GDC - Where Goes Gaming
The Game Developer Conference (
GDC is also a cyclical event. While it never fails to attract a large crowd of developers to its tutorials and conference agendas, in the last two or three years it has also had an exhibit hall packed with brand name hardware companies. This year, the show floor wasn't as packed, perhaps reflecting, a little, the general mood of the tech industry, and perhaps, an indication that the game industry is in transition.
It's a transition that began with the incredibly overblown PS2 and is nicely dovetailing into the incredibly overblown Xbox. More on the consoles later, but first, I have to proselytize about what caught my eye - them damn online gamelets. I am not going to call them games, to distinguish them from packaged titles with online multiplayer capability. I am talking about the kind of stuff that you can play on Shockwave.com, or Java games that all seem to just meld with your browsing. These games may be less interesting to you if you are on dial-up access, and the vast majority of you are so, I don't discount you by any means, but frankly, if you look at some of the game demo downloads that are coming out these days, I think I saw one at about 120 MB, you have to have some patience, even on broadband.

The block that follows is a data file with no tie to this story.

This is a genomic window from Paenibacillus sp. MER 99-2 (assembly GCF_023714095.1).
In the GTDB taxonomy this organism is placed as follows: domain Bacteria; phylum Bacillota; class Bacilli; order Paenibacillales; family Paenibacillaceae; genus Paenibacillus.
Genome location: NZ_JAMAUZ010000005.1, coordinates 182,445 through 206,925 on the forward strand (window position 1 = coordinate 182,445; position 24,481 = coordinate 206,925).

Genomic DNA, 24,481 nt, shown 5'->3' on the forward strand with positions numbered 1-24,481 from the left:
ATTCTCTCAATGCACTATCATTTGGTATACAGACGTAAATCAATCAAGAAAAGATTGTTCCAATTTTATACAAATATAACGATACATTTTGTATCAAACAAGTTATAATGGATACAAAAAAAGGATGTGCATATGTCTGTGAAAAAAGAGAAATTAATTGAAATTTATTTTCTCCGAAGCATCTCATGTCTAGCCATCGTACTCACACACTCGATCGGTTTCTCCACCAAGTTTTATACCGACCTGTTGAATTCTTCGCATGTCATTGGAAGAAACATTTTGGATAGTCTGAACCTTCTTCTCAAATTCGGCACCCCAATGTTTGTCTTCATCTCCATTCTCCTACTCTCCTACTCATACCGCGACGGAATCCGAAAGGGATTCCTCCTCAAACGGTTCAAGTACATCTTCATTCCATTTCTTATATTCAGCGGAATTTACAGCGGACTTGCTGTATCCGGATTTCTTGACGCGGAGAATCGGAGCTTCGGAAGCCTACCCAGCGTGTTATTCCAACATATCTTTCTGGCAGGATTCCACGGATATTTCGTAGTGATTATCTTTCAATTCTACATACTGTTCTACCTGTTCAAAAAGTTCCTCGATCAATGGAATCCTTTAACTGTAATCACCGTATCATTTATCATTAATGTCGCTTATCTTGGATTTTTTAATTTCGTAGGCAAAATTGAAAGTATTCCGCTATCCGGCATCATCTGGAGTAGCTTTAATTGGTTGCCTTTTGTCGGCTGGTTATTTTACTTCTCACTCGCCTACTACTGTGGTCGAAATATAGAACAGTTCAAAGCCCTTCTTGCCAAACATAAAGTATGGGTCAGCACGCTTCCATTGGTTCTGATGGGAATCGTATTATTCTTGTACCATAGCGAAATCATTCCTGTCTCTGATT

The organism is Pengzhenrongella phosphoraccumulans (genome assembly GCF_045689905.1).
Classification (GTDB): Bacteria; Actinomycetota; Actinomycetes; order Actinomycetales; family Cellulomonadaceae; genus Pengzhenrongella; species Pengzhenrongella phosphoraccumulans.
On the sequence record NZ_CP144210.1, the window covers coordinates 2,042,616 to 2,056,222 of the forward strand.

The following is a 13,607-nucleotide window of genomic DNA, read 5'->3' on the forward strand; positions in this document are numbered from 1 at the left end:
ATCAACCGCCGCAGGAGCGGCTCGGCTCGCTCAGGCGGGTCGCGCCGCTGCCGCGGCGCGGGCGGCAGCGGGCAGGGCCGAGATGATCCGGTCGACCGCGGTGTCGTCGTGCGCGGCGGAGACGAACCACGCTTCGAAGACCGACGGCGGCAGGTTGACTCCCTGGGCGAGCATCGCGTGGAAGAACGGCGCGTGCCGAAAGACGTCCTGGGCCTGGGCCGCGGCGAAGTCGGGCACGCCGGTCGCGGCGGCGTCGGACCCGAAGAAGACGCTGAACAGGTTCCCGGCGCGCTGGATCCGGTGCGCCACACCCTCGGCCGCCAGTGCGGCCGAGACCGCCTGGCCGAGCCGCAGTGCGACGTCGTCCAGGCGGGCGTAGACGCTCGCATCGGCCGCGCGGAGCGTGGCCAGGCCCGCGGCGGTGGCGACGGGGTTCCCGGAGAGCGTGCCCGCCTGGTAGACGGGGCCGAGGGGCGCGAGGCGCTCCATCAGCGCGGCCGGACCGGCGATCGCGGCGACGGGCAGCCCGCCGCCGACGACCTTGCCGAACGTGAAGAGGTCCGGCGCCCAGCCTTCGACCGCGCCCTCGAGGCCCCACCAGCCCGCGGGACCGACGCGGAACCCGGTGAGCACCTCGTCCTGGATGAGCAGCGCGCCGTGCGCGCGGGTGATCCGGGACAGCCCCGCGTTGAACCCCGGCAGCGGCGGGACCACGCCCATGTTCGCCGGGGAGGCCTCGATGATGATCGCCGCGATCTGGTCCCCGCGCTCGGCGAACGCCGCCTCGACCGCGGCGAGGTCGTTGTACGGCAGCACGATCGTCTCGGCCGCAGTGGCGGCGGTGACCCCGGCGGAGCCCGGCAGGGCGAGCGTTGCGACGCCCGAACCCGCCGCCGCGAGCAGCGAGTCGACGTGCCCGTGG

So, let's assume that download time is not an issue then, we have the horsepower in our computers, we have the graphics power, and we have enough RAM to play a decent Galaxian clone in Java, and relive a happier time when arcades still mattered, and you thought in terms of minutes per quarter play instead of CPU clock cycles. Okay, so my gaming fantasies are a bit retro, but you have to know that playing the Shockwave version of Centipede saved me the $800 it would have cost to get an arcade set-up on eBay.